Off the Beaten Path

Sometimes I wonder if we as Christians lie to ourselves about what it really and truly means to be a Christian; to follow Christ in the true meaning of His message and legacy. I have an American friend who lives here in Cape Town. She loves God and is a wonderful artist. But one thing that is very disturbing to me about her is she is seemingly misunderstood by friends, family, and others that she is connected to back in the States. She feels called to Cape Town for the time being. She volunteers at a home for young men and gives countless hours of her time and energy in service to them. She creates beautiful art. But to many American Christians she is seen as “irresponsible”.

This is probably because we both come from one of the wealthiest countries in the world; a place where the “American Dream” is still alive and kicking. People work their entire lives to get good educations, which lead to well paying jobs, which leads to being “successful”. This success is often gauged on material stuff: a big house, a nice car (or two), all kinds of appliances, televisions, YMCA memberships, lots of money and loads and loads of stuff…throw in the white picket fence, a faithful dog and two-point-something kids and you have the American Dream. The country we come from has individual States that have a higher Gross Domestic Product than whole countries! For interest sake, I come from Tennessee, which has a Gross Domestic Product similar to that of Iran. No one would argue the fact that Americans are hard workers and are very successful!

Ironically, maybe only to me, America also views itself as a “Christian Nation”. A statement of faith, “In God We Trust” is written on the notes of the American currency to this day! For me, that is an in-your-face example of how the culture of striving to be materially successful is often intertwined with Christian beliefs in America. It is in this environment that the “prosperity message” was birthed; “God wants us to live life abundantly and the more you have, the better you make Him look”. I am not saying that every American Christian is wrong, or that every American Christian is striving to be rich. But I am saying that being materially wealthy is an extremely common quality found in many American believers. So it makes since that someone who challenges that lifestyle would not be all that well received or understood, and that person would, in turn, probably receive a bit of flack from friends, family, and his or her church.

After a difficult visit to the States my friend wrote something on an airline napkin on the plane ride back to South Africa. She later created a piece of art in which she beautifully painted her words to a canvas. One day I saw it hanging on her wall and I was moved by it. I could feel the pain in her words, but also the hope and dreams with which they were laced. I asked her if she would write it down for me and she did. Here are her words,

“I want to see life in its raw form. I want to be an artist here, to create meaning that deals with the messiness of the world. I want to be a part of something that matters. I want to be transformed. I want to be fully here. I want to dive deeply with integrity. I want to stop treading mindless so called necessities and breathe. I want to live boldly, value the process and enjoy the mess. I want to seek truth, seep joy, to reflect light. I want to be free.”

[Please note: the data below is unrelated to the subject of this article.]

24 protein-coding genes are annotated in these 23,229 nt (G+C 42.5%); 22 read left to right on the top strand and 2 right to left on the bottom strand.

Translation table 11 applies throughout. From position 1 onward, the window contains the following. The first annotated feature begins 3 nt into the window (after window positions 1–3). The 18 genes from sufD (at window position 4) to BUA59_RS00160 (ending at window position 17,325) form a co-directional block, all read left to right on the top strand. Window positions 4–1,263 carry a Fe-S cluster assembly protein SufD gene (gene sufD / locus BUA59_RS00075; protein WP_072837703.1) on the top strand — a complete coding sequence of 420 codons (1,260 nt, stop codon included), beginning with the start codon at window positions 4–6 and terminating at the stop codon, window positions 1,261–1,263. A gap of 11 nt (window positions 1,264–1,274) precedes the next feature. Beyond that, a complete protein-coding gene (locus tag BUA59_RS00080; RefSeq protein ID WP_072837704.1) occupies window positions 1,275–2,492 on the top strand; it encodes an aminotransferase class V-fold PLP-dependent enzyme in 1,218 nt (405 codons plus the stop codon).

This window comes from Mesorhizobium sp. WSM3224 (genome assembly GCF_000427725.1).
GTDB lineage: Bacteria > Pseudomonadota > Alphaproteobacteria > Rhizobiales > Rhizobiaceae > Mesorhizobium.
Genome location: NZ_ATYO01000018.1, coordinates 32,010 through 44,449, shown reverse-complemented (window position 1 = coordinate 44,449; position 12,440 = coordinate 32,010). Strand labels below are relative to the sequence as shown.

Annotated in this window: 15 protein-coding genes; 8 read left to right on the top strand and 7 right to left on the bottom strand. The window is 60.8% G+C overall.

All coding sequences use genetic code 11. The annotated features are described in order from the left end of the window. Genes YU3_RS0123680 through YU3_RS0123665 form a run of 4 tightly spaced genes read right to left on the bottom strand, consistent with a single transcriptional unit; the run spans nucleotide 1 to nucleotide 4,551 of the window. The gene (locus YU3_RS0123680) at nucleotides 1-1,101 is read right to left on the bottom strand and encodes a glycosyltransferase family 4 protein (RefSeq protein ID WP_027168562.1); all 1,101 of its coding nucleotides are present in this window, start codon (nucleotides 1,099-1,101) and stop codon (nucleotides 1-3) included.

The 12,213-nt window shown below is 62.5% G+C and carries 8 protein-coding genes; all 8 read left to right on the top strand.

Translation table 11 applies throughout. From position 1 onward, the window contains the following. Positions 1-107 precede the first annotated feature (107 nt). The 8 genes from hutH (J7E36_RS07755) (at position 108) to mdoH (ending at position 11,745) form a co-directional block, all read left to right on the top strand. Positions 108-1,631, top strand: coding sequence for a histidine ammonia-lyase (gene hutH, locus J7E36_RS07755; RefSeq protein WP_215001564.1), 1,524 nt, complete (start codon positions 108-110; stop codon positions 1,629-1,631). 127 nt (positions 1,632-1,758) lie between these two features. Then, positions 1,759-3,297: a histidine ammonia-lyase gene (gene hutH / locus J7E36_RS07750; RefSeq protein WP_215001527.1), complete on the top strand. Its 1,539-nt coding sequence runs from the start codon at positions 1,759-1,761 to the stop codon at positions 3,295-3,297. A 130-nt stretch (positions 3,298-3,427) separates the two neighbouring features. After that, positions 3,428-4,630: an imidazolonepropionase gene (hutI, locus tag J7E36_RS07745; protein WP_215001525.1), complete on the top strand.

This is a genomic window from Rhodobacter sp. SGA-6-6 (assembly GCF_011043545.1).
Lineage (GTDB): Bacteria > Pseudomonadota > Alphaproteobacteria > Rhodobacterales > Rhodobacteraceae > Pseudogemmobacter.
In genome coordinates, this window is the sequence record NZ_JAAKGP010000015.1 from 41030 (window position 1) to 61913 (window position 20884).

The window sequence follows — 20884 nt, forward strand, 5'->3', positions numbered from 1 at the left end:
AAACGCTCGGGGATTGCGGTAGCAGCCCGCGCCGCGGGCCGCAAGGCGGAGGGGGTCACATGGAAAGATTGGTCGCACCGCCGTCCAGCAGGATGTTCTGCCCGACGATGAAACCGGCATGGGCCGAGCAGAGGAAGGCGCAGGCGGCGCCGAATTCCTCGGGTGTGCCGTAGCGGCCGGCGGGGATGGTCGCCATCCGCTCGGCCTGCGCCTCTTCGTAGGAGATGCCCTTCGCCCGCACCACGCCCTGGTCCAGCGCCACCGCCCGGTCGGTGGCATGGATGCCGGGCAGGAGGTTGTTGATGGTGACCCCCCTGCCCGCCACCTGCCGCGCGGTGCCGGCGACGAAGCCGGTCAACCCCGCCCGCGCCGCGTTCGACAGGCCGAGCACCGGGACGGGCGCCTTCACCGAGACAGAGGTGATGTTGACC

These words are beautiful to me. What is equally beautiful is to see her living these things out on a daily basis. She is doing just what she wants to do! She is in the place she is supposed to be. She is impacting people and communities around her. And she is being faithful to serve God and others. I guess I can’t expect someone who lives a totally different life, with totally different values, in a totally different part of the globe, to truly understand my friend and embrace the life that she lives. But I wish they could. I can only imagine what this world would be like if people were not held down by expectations of family, friends, and society; if people stepped out of the comfort that they know to live a freeing life in service to others and not in service to their mortgages. I guess this stepping out can look irresponsible to some, but I am reminded of other pillars of the Christian faith that did the same.

I think of one man in particular. A man who did not even get started with what he was called to do until the age of 30. A man that had no mortgage to pay because he had no home to speak of. A man that had very few material possessions that we know of; namely the clothes on his back. A man who spent much of his time just “hanging out” with his friends and other people that crossed his path. A man that was never married and never had any children. A man that had no education that we know about. A man that was known to hang out with prostitutes, beggars, sick, poor and other undesirable characters. A man that lived a totally non-materialistic life, striving to bring glory to the Father in all that he did, and knowing that his wealth was in eternal things. A man that lived a totally radical life, and was eventually killed for it. I guess by now you know who I am speaking about.

What is difficult for me to understand is, if this is the man we say we all follow, then why is my friend’s lifestyle so “out of the ordinary” and looked down upon. Why is this type of lifestyle not the “norm”?

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